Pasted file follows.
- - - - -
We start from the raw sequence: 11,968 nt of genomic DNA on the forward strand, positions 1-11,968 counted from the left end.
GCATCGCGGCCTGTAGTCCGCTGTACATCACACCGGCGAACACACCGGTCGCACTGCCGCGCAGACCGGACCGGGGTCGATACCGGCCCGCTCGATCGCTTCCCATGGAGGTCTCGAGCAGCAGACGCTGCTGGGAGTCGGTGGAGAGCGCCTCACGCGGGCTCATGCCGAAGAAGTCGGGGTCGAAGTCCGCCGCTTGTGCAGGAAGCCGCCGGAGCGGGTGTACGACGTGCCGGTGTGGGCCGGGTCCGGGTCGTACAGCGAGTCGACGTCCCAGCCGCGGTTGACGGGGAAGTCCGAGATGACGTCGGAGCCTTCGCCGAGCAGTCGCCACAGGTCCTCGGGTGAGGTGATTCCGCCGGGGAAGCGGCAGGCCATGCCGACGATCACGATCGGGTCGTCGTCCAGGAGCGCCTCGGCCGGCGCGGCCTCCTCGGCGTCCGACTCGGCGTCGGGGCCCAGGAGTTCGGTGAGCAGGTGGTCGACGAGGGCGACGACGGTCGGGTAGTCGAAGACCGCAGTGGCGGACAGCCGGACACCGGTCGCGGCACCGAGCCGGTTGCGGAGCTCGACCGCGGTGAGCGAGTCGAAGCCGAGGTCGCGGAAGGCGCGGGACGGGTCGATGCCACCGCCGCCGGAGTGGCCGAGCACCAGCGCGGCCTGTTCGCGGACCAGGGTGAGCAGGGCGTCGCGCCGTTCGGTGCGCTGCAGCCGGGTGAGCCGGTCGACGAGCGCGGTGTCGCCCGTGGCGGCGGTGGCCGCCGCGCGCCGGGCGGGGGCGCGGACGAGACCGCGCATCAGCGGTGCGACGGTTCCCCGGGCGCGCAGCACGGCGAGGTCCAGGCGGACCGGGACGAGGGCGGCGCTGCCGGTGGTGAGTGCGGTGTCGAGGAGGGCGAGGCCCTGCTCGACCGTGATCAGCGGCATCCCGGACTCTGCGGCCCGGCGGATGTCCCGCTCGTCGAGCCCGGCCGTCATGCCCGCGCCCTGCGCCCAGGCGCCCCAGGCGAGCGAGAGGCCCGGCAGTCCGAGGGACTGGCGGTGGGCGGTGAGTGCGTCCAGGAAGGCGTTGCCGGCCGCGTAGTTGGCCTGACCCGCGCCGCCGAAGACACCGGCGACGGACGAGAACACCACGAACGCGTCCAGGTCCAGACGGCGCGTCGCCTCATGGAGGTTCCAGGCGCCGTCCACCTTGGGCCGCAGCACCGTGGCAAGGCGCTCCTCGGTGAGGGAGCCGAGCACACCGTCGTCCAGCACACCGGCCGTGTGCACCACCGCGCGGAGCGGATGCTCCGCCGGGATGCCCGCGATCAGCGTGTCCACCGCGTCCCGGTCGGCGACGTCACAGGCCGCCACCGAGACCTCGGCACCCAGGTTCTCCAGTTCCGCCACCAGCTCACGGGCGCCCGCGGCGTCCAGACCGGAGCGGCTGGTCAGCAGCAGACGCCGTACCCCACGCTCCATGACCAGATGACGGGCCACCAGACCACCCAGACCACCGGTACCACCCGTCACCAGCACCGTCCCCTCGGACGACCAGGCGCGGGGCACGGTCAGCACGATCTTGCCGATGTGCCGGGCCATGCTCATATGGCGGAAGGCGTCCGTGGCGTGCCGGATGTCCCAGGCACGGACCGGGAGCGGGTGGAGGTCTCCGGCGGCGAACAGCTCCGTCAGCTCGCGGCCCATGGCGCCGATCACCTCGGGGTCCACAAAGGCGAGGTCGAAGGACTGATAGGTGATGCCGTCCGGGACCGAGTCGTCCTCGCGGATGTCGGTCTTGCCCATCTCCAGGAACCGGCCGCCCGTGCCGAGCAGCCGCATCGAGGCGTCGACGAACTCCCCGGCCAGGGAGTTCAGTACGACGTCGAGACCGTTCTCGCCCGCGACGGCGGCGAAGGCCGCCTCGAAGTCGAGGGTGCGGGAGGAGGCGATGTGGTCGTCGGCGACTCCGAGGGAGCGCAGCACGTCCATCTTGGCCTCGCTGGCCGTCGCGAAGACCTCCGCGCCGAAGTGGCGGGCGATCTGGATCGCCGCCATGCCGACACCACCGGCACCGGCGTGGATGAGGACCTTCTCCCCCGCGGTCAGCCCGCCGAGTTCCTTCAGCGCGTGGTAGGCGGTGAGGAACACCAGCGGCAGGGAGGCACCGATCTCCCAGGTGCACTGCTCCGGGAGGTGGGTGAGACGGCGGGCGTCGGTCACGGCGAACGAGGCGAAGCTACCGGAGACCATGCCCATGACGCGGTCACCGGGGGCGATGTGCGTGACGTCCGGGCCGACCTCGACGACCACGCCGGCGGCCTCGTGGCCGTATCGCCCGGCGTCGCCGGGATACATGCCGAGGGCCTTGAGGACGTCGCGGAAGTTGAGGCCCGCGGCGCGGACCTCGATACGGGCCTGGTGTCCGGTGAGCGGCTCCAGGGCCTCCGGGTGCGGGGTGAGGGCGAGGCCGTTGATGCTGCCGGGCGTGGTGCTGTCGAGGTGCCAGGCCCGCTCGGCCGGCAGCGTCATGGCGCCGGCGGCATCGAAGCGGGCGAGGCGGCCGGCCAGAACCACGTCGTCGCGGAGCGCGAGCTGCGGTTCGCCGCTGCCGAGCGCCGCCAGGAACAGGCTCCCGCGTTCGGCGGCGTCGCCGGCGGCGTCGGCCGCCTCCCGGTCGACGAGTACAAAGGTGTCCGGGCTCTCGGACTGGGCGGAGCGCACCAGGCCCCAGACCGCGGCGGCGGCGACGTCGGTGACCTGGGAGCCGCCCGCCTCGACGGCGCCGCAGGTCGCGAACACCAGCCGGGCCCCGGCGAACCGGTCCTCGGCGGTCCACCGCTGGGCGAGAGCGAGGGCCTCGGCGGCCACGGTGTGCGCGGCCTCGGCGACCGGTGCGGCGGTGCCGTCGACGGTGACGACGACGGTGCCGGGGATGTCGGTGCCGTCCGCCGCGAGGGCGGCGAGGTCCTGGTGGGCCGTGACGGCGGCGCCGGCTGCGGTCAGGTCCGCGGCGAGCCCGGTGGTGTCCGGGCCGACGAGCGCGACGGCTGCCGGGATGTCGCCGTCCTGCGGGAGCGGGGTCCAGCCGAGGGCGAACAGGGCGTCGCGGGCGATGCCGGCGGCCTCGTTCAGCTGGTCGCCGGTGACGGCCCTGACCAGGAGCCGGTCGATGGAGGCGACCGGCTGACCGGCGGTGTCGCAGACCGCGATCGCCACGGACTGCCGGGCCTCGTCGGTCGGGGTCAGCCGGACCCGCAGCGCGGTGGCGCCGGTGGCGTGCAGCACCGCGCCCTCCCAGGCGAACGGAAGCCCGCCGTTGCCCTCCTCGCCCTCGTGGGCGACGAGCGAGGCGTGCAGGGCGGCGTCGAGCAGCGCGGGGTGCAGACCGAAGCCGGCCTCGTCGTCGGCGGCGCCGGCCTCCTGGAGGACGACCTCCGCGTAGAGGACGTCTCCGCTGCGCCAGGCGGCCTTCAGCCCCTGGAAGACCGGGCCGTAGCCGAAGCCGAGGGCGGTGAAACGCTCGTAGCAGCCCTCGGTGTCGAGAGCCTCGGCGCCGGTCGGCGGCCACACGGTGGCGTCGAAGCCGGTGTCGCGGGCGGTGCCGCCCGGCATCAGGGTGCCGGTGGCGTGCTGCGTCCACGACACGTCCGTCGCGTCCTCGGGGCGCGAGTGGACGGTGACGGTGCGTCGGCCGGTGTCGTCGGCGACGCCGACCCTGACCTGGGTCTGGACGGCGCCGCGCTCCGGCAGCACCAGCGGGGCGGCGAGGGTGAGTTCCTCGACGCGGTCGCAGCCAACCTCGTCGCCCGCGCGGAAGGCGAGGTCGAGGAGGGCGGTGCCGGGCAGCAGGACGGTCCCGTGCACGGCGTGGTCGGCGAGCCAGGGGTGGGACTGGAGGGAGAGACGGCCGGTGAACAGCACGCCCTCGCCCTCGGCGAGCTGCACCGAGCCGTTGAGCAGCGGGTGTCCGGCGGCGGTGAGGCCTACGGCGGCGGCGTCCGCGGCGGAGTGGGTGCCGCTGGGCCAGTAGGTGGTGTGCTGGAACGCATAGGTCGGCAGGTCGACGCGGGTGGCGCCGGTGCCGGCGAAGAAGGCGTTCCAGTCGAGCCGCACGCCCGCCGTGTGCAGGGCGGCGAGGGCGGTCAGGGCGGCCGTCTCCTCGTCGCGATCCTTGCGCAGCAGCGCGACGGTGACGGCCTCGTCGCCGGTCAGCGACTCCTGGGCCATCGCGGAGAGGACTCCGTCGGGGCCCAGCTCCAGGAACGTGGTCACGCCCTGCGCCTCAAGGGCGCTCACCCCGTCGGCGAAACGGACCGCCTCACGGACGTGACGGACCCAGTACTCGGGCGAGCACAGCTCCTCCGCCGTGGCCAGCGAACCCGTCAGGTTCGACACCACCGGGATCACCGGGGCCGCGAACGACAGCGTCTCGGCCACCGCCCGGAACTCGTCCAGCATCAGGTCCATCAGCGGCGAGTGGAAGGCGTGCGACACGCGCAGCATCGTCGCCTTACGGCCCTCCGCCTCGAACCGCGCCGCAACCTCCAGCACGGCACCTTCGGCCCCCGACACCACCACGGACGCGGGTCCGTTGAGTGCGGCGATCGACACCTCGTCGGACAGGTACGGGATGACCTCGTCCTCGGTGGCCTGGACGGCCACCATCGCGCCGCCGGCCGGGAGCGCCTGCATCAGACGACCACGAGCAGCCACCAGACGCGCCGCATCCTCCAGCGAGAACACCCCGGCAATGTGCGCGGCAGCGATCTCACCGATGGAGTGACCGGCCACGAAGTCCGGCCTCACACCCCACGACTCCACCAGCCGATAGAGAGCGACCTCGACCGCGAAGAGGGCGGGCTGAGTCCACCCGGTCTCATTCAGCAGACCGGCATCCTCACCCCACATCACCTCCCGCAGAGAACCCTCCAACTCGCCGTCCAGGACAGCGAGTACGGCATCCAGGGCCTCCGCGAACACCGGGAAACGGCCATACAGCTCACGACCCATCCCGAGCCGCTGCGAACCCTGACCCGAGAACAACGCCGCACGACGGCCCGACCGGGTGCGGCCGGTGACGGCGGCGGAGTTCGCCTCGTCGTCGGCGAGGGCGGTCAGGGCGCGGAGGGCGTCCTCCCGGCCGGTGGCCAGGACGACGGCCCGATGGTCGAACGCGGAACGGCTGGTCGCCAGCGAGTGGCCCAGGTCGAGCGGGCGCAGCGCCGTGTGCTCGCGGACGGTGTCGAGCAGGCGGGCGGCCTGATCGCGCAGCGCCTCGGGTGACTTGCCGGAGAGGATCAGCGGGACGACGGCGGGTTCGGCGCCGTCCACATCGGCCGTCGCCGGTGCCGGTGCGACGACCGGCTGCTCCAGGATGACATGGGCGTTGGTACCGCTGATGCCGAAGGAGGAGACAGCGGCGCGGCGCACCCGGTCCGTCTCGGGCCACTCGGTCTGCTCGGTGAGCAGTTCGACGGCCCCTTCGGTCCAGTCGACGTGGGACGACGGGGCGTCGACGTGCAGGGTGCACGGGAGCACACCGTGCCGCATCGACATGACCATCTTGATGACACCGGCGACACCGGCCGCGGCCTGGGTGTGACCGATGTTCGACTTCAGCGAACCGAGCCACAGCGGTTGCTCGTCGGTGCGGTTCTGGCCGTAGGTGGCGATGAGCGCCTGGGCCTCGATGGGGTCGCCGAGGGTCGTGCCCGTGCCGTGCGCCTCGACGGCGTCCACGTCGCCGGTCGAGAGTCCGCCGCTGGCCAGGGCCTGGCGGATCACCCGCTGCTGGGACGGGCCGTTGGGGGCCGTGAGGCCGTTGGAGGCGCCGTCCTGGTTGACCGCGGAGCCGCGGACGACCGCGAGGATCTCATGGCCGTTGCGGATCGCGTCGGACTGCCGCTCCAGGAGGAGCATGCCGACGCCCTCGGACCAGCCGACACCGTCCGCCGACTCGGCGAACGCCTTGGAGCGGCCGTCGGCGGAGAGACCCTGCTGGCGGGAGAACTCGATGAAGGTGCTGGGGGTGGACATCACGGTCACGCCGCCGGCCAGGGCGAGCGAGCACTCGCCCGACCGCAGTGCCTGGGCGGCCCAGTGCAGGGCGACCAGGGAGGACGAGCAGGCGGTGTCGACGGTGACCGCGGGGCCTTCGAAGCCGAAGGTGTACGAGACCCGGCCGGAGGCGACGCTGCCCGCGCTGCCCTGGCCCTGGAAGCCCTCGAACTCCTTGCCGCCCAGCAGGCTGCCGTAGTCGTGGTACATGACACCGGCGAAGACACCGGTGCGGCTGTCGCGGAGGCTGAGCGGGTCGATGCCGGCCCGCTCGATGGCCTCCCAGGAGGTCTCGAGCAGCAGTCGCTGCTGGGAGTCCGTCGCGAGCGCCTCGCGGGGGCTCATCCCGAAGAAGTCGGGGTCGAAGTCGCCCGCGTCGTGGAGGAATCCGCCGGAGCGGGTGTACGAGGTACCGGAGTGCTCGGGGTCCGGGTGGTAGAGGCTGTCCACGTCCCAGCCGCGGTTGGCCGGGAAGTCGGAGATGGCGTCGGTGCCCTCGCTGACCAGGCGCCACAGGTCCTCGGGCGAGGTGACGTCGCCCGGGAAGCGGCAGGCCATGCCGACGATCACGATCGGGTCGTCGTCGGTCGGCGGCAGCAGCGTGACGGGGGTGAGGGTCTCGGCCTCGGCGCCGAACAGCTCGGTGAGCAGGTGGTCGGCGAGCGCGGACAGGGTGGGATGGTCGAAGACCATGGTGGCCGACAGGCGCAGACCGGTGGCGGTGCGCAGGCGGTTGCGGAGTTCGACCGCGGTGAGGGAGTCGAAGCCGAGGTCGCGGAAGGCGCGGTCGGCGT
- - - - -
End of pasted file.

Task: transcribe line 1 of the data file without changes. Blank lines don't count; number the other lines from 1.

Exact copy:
We start from the raw sequence: 11,968 nt of genomic DNA on the forward strand, positions 1-11,968 counted from the left end.